My post for World Suicide Prevention day 2015

matthew mckenzieSorry I have not blogged for a while since as with many mental health carers, I am currently caring in crisis. It can be so difficult, but when a loved one has to be placed in a mental health unit, then other things need to be placed on hold.

As of this blog post, I am one of those mental health carers trying to keep things stable while recovery for my loved one is vital.

This goes on for many carers out who care for those suffering mental health problems. The thing is, severe mental health can come with problems of self harm and unfortunately suicide. So for world suicide prevention day 2015, I thought I should write this blog to help raise awareness.

This blog is of course aimed at mental health carers, like myself, but I do not want to discriminate against those using the mental health services. They are not weak and do not need to be wrapped up in cotton wool. Mental health sufferers are often the strongest people around as they have to deal with devastating mental health symptoms and still struggle to see it through.

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There are many of those with lived experiences that I certainly admire, because not only have they set an example to others, but also to myself. We ALL have mental health, but we must be aware that mental health can decline as well as improve.

So before I continue with my post, what is World Suicide Prevention day 2015 all about?

World suicide prevention day is promoted by “The International Association for Suicide Prevention” otherwise known as (IASP).


Their aim is to preventing suicidal behaviour plus provide a forum for academics, mental health professionals, crisis workers, volunteers and suicide survivors. I do hope they extend this also to carers of those suffering through suicide behaviours.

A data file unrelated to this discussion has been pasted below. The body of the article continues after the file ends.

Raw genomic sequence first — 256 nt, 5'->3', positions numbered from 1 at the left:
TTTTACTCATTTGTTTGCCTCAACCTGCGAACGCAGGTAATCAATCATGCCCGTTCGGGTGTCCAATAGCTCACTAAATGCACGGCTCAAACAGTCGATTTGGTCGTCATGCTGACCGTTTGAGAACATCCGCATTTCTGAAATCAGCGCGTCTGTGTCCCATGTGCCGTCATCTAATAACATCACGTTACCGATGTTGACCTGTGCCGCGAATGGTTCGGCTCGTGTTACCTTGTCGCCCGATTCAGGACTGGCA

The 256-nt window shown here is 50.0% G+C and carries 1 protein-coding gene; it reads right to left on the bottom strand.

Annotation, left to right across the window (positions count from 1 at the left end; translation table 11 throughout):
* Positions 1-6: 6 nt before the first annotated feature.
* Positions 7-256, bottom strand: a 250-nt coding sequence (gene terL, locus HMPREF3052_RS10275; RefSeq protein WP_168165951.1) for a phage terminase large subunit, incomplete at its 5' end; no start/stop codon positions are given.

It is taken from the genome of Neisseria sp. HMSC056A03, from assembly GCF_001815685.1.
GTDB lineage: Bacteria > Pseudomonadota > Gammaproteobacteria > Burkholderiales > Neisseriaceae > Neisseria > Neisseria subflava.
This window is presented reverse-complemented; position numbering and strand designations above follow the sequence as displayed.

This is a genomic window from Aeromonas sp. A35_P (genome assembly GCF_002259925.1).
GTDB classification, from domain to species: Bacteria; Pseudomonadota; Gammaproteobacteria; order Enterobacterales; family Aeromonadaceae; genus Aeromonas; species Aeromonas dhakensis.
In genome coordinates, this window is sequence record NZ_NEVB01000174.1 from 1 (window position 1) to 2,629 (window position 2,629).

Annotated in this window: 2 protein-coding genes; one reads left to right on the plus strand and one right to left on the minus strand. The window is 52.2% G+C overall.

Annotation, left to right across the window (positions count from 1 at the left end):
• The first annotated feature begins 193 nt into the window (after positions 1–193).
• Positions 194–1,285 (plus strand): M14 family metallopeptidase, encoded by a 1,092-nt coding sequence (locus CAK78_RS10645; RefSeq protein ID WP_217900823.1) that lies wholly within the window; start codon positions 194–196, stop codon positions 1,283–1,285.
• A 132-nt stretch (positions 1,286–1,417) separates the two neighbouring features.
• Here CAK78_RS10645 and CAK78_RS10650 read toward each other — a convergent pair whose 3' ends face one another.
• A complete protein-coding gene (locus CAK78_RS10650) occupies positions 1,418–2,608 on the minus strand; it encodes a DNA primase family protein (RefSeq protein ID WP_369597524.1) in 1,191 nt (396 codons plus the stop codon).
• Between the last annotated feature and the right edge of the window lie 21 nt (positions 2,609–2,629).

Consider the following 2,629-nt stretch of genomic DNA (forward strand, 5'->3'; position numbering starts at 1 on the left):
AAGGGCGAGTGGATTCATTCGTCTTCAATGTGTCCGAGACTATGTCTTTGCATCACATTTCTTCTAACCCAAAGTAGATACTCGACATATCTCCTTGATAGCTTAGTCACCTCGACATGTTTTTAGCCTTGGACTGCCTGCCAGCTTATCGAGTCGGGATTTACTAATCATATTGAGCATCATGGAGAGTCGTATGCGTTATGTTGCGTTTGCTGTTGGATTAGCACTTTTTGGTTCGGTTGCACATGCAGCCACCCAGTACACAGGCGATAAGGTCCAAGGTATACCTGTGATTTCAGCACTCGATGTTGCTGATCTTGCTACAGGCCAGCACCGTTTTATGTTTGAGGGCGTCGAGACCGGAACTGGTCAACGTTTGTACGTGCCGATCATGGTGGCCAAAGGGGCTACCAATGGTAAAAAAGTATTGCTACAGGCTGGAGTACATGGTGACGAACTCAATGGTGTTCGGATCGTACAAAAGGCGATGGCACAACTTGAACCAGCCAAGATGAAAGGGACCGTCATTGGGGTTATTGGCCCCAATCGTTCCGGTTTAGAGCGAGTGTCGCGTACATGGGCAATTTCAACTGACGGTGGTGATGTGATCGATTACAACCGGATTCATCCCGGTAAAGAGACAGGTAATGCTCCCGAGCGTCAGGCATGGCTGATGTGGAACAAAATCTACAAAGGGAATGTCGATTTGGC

Sometimes we often feel that suicides are the victims, but to be honest suicides leave many victims, this can be family, friends, loved ones and even the community. We are all at risk and we all need to be aware of suicidal behaviours.

You can find out more about IASP from the link below.

So what about the ones left behind? what about those who are caring for loved ones suffering through depression, psychosis, compulsive disorders? Many families and carers worry constantly about if they will hear that awful news that someone has moved on suddenly. This worry can become unbearable if help is not sought, and if a loved one feels they cannot continue and does commit suicide, then this can cause many families and carers to feel regret, remorse and guilt.

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However what I want to say to families and carers is that we need to stay strong for our loved ones, they are depending on us, even if at times we carers get pushed away. There is often a risk that carers can become the next suicide victim if a loved one passes on, but us carers must be aware of such risks and seek help.

Carers are NOT alone, those feeling suicidal are NOT alone.

We must realise this and make that change, take that step to see the day through. The progress is slow and almost never ending, but change can always be around the corner.

Let us reach out to those we love and also reach out to those who can help us.

Here are some support groups and helplines from NHS Choices below.

Thank you for reading.